Over recent years a greater diversity of spaces has opened up worldwide for the making and display of art beyond the gallery. A new 'space consciousness' has developed, with an emphasis on the significance of the spatial. Judith Rugg takes up a range of site-specific artworks internationally located in countries ranging from China to France, Italy and the UK, Argentina and Canada to Australia, Poland and the Netherlands to explore the relationships between site-specific art and space set within its globalising contexts. Through close inspection of works such artists as Doris Salcedo, Langlands and Bell, Phyllida Barlow and Vong Phaophanit, Rugg considers how an interdisplinary spatial theory can inform many elements of contemporary art. In clear, illustrated chapters, she engages with very contemporary spatial issues, including those of the environment, cultural identity and belonging, as well as experiences of displacement, migration and marginalisation and the effects of urbanization and tourism. For students and practitioners of fine arts, art theory and history, as well as those who are fascinated by site-specific art, this is an original and challenging exploration.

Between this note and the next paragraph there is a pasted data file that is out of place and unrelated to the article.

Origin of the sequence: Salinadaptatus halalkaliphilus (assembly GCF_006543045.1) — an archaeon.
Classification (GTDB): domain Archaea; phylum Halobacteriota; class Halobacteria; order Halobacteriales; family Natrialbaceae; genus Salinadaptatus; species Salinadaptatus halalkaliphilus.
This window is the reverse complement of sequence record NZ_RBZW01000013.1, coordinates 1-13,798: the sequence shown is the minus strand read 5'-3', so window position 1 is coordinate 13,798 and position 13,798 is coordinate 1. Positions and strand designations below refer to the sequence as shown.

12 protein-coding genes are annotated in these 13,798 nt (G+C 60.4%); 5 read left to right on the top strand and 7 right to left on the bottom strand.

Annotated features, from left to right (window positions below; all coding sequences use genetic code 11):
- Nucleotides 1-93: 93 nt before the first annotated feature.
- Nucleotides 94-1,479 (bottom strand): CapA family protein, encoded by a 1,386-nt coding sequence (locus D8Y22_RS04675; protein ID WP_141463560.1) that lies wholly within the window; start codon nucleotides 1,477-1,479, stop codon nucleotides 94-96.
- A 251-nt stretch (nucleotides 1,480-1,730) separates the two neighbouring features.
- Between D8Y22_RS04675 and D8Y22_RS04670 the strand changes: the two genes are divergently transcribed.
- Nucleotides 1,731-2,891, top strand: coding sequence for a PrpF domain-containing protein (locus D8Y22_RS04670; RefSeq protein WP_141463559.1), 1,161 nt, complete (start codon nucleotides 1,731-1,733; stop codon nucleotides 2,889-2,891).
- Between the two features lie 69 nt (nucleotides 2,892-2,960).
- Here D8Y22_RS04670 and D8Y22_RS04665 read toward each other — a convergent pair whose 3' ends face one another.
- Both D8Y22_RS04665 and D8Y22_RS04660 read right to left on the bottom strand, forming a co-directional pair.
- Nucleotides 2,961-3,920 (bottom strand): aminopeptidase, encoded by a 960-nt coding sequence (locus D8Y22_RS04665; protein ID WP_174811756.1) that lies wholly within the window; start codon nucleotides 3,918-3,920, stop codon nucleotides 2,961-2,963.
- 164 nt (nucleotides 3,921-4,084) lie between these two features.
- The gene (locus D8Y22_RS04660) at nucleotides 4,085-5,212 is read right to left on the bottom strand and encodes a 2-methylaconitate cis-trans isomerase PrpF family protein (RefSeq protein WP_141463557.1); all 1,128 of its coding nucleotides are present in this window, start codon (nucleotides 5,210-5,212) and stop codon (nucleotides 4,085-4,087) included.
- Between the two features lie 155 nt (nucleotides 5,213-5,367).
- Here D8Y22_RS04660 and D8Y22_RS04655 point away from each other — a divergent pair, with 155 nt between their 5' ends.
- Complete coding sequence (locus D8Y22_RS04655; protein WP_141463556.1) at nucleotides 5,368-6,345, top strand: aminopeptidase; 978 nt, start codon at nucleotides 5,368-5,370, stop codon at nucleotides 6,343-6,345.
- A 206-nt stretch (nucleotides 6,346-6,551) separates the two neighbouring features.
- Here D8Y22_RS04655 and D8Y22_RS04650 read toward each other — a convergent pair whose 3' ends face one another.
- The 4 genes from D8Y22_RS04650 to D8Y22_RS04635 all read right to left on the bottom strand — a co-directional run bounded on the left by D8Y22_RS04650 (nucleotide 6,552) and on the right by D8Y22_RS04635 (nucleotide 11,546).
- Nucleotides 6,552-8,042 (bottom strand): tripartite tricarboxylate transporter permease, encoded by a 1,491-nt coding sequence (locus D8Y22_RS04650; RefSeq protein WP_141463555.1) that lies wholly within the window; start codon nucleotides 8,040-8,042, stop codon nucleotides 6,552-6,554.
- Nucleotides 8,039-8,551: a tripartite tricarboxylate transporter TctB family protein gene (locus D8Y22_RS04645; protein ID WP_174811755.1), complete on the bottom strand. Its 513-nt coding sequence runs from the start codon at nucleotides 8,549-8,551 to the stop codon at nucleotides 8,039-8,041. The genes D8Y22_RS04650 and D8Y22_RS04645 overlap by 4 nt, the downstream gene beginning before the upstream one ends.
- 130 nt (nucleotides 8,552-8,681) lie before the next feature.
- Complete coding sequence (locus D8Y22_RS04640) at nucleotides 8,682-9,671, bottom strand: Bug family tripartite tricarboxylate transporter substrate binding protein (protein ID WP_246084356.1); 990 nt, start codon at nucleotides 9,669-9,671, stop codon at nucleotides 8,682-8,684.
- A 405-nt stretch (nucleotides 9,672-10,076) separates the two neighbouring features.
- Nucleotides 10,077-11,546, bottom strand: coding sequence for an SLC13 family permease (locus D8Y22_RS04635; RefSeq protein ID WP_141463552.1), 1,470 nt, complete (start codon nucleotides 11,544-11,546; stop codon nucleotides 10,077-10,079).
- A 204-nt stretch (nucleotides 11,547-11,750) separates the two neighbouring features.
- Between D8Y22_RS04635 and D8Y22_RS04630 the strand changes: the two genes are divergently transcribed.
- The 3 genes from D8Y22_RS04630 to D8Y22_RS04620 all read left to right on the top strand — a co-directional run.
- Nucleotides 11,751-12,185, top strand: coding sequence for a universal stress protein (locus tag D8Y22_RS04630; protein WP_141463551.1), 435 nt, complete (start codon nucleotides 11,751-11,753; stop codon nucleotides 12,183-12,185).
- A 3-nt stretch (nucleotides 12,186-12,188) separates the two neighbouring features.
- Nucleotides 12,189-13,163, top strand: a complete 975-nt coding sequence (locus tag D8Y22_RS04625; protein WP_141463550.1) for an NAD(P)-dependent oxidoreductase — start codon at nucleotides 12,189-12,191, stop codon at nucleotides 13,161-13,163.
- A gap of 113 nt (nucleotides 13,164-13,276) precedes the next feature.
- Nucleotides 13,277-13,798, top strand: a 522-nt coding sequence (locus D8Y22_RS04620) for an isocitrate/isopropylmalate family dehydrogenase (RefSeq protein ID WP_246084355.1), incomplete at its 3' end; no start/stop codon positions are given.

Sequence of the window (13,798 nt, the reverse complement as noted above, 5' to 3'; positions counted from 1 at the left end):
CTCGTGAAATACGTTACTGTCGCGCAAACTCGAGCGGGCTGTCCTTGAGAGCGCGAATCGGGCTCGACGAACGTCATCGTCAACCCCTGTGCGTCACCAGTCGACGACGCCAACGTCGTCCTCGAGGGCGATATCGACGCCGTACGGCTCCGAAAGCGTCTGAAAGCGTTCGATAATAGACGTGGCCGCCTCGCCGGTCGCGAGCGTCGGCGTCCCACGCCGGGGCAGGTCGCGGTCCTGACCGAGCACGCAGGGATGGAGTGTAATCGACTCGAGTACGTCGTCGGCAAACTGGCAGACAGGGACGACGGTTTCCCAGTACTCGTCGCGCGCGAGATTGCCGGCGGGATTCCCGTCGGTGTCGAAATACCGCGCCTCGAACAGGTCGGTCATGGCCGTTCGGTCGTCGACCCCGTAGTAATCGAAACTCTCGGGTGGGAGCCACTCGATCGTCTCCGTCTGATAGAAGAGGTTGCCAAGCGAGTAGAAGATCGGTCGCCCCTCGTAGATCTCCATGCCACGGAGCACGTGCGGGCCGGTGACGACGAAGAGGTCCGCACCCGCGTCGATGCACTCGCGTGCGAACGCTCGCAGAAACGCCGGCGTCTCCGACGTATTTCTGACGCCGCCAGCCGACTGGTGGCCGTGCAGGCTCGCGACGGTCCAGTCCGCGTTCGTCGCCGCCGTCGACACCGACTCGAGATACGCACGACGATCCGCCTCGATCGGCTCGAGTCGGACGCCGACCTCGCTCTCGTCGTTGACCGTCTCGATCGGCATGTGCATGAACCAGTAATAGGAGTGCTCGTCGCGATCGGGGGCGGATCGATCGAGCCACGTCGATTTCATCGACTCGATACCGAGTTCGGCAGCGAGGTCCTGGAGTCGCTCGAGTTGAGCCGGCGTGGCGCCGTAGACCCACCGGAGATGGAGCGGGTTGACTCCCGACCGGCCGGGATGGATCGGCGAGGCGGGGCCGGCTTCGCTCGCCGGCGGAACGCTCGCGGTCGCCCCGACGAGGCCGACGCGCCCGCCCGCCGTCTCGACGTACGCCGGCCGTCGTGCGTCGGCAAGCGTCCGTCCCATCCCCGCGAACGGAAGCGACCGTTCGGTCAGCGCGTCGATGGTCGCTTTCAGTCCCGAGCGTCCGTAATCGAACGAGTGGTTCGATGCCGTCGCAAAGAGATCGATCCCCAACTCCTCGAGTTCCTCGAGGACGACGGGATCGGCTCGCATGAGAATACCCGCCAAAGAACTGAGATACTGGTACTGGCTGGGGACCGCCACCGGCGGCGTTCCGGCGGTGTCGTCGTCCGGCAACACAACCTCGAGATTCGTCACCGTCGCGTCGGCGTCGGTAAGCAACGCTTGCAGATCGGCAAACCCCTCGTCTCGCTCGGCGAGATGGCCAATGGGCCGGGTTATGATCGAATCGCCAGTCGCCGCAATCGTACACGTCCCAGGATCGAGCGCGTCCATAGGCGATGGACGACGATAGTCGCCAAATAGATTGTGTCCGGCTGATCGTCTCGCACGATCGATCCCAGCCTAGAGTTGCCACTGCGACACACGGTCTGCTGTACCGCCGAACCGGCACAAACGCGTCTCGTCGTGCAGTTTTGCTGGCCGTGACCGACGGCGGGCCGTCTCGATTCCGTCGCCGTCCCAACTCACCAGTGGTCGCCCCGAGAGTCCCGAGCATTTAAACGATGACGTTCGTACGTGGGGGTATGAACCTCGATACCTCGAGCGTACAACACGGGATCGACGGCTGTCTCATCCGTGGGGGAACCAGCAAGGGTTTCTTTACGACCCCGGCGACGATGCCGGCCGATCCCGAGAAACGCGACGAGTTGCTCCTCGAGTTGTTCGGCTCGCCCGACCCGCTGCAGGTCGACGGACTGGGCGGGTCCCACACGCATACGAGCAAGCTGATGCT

Exploring Site-specific Art
Issues of Space and Internationalism